PSYC 1001 Key Terms & Concepts Chapters 3,4 and 5

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PSYC 1001
Dr.Mc Grath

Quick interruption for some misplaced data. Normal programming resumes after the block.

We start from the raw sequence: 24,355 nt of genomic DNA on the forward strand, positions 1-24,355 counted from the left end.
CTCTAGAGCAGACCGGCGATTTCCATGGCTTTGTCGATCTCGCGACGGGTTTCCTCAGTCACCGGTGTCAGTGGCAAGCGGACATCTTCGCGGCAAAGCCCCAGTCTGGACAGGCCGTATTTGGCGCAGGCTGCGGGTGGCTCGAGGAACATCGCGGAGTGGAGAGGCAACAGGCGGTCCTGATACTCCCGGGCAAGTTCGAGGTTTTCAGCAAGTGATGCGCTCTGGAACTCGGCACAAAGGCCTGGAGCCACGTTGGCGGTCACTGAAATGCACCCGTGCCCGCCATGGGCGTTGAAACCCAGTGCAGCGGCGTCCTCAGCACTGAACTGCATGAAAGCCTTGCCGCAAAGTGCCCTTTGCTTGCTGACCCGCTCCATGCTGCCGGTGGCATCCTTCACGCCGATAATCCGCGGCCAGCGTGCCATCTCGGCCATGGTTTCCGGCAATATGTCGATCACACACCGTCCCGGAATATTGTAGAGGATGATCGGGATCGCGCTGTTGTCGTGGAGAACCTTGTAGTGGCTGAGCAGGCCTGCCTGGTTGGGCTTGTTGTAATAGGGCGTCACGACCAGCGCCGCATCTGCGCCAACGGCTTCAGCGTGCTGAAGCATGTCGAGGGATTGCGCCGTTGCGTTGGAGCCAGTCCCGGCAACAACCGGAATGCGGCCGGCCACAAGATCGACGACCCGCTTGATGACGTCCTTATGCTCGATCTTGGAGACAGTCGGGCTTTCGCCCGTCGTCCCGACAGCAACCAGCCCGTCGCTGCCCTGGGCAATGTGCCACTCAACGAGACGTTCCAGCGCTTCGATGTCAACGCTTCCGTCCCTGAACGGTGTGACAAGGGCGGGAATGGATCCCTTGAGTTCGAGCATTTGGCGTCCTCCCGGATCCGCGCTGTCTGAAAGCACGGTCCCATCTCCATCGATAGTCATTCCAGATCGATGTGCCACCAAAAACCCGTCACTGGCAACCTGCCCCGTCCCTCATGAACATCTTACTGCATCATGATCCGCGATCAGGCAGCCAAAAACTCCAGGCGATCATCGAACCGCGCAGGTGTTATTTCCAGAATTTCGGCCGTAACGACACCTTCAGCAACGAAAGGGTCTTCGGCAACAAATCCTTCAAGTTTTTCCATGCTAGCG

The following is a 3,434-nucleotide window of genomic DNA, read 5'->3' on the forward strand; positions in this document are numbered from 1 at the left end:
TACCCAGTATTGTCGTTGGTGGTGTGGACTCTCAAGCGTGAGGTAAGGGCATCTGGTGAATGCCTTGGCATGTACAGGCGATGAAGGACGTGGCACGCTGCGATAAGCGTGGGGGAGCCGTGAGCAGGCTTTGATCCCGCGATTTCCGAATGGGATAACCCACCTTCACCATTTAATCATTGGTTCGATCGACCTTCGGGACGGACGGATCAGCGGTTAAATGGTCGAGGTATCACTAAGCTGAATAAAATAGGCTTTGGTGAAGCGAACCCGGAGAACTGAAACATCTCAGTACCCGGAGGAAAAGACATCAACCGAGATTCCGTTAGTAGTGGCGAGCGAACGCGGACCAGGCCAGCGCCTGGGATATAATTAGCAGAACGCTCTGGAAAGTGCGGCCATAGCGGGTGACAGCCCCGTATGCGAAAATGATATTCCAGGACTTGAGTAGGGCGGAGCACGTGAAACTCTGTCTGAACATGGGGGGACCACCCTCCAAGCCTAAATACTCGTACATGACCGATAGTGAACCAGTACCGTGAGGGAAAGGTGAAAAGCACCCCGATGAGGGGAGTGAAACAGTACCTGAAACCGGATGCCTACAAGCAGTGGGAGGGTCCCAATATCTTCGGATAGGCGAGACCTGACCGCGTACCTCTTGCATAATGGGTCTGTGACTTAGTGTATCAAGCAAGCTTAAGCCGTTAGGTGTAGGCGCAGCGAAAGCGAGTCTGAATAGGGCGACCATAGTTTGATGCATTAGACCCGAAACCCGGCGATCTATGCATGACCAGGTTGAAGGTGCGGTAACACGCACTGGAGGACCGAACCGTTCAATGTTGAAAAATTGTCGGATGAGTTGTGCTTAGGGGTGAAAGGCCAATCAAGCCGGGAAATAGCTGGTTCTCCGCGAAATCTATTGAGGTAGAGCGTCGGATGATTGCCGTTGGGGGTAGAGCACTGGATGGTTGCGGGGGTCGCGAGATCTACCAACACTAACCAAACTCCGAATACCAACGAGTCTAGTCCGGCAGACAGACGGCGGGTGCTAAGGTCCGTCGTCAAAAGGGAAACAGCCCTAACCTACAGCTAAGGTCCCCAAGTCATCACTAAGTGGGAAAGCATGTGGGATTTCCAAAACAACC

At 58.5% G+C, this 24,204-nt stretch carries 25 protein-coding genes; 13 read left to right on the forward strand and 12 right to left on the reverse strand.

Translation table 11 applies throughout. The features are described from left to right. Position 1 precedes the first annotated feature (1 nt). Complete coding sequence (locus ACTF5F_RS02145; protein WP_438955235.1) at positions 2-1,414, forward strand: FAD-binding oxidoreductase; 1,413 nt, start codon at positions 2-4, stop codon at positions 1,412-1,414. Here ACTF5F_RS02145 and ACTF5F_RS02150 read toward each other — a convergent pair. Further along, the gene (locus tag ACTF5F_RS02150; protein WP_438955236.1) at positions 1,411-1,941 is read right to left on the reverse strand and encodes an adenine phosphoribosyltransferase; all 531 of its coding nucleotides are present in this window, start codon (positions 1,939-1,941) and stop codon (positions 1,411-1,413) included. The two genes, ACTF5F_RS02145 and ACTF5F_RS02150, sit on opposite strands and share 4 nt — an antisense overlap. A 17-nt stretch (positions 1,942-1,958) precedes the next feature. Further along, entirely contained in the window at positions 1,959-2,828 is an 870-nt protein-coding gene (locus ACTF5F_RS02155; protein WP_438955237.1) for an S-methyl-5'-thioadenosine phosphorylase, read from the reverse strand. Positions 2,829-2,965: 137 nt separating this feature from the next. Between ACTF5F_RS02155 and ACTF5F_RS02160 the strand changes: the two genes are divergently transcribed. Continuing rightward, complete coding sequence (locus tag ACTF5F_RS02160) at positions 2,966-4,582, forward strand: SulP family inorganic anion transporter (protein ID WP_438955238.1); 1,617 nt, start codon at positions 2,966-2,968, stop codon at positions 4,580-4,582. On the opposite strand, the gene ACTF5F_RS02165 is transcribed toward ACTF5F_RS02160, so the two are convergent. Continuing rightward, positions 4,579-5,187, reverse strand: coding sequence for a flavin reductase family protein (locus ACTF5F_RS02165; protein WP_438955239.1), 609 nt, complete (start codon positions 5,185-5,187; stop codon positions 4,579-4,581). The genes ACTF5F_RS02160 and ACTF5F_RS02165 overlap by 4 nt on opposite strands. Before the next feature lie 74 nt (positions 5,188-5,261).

Psychology 1001: Intro to Psych I Cydney Kane neurons: nerve cells specialized to communicate with one another dendrites: receiving parts that gradually taper from the cell body region axon: long extensions specialized for sending messages synaptic cleft: space between two connecting neurons where neurotransmitters are received synaptic vesicles: spheres that contain neurotransmitters located at the axon terminal glial cells: support cells in the nervous system that play roles in the formation of myelin and blood-brain barrier, respond to injury and remove debris blood-brain barrier: glial cells forming a fatty coating that prevents certain substances from entering the brain resting potential: electrical charge difference across the neuronal membrane, when the neuron is not being stimulated or inhibited ions: positively or negatively charged particles produced when dissolved in water action potential: an electrical impulse that travels down the axon and allows neurons to communicate synaptic knobs: balloon-like structures at the end of the branches of an axon containing neurotransmitters neurotransmitters: chemical messengers specialized for communication and released at the synapse absolute refractory period: time during which another action potential is impossible. this limits maximum firing rate of a neuron myelin sheath: glial cell-wrappers around axons that act as insulators of the neuron's signal graded potentials: postsynaptic potentials that can be excitatory or inhibitory depending on whether positively or negatively charged particles flow across the neuronal membrane, and in which direction they flow threshold: membrane potential necessary to trigger an action potential receptor sites: locations that uniquely recognize a neurotransmitter acetylcholine: neurotransmitter used to control activities like movement, memory, attention and dreaming dopamine: neurotransmitter that plays a key role in movement and reward endorphins: chemicals in the brain that play a specialized role in pain reduction central nervous system (CNS): part of the nervous system containing the brain and spinal cord, as well as their associated functions peripheral nervous system (PNS): nerves in the body that extend outside the CNS forebrain (AKA cerebrum): forward part of the brain that allows advanced intellectual abilities cerebral cortex: outermost part of forebrain, responsible for analyzing sensory processing, programming motor movement and higher brain function cerebral hemispheres: two halves of the cerebral cortex, which serve different, yet highly integrated functions corpus callosum: large bands of fibres connecting the two cerebral hemispheres and allowing communication between the two frontal lobe: forward part of cerebral cortex containing the motor cortex and the prefrontal cortex responsible for motor function, language and memory motor cortex: part of frontal lobe responsible for body movement prefrontal cortex: part of frontal lobe responsible for thinking, planning and languages Broca's area: language area in the prefrontal cortex that helps to control speech productions Broca's aphasia: a speech deficit involving severe difficulty in articulating words caused by damage to an area of the prefrontal cortex known as Broca's area parietal lobe: upper-middle part of the cerebral cortex lying behind the frontal lobe specialized for touch and perception temporal lobe: lower part of cerebral cortex below the temples, which plays roles in hearing and understanding language, as well as memory Wernicke's area: part of the temporal lobe involved in understanding speech occipital lobe: back part of the cerebral cortex specialized for vision sensory cortex: regions of the cerebral cortex devoted to vision, touch, hearing, balance, taste and smell association cortex: regions of the cerebral cortex that integrate simpler functions to perform more complex functions basal ganglia: structures in the forebrain that help to control movement basal forebrain: region in the forebrain containing acetylcholine neurons that affect activity of the cortex thalamus: part of the brain that processes sensory information and serves as a gateway to the cerebral cortex brain stem: part of the brain between the spinal cord and the cerebral cortex that contains the medulla, midbrain and pons midbrain: part of the brain stem that lies between the forebrain and hindbrain, helps to control head and neck reflexes and modulate motor activity. It contains the substantia nigra, superior colliculus and inferior colliculus substantia nigra: activates the basal ganglia to respond to reward superior colliculus: processes information about sight in the context of head and neck reflexes inferior colliculus: processes information about sound in the context of head and neck reflexes reticular activating system (RAS): group of neurons in the brain stem that play a key role in arousal hindbrain: part of the brain between the spinal cord and midbrain, consisting of the cerebellum, pons and medulla cerebellum: small cerebrum in hindbrain, responsible for our sense of balance pons: the part of the hindbrain that connects the cerebral cortex with the cerebellum medulla: part of the brain stem involved in vital functions, such as heartbeat and breathing cerebral ventricles: internal waterways of the CNS that carry cerebrospinal fluid (CSF) which provides the brain with nutrients and cushioning against injury interneurons: neurons that send messages to other neurons nearby and stimulate motor neurons reflexes: an automatic motor response to a sensory stimulus like muscle stretch somatic nervous system: part of the PNS carrying messages from the CNS through the body to control movement limbic system: emotional center of the brain that also plays a role in smell, motivation and memory hypothalamus: part of the brain responsible for maintaining a constant internal state by overseeing endocrine and autonomic nervous system amygdala: part of the limbic system that plays key roles in fear, excitement and arousal hippocampus: part of the brain that plays a role in spatial memory autonomic nervous system (ANS): part of the peripheral nervous system controlling the involuntary actions of our internal organs and glands, which participate in emotion along with the limbic system sympathetic division: part of the ANS engaged during a crisis, or after action that requires a fight or flight responses parasympathetic division: part of the ANS that controls rest and digestion, calms the body after a fight or flight response endocrine system: system of glands and hormones that controls secretion of hormones hormones: blood-bone chemicals that influence target tissues and glands pituitary gland: master gland that, under control of the hypothalamus, directs the other glands of the body adrenal gland: tissue located above the kidneys that releases adrenaline and cortisol during states of emotional arousal lesion: area of damage due to surgery, injury or disease electroencephalography (EEG): recording of brain's electrical activity at the surface of the skull computed topography (CT): a scanning technique using multiple x-rays to construct 3D images magnetic resonance imaging (MRI): technique that uses magnetic fields to indirectly visualize brain structure split-brain surgery: procedure that involves severing the corpus callosum to reduce the spread of epileptic seizures lateralization: cognitive function that relies more on one hemisphere of the brain than the other family studies: analyses of how traits run in families twin studies: analyses of how traits differ in identical twins, who share 100% of DNA versus fraternal twins who share 50% of DNA a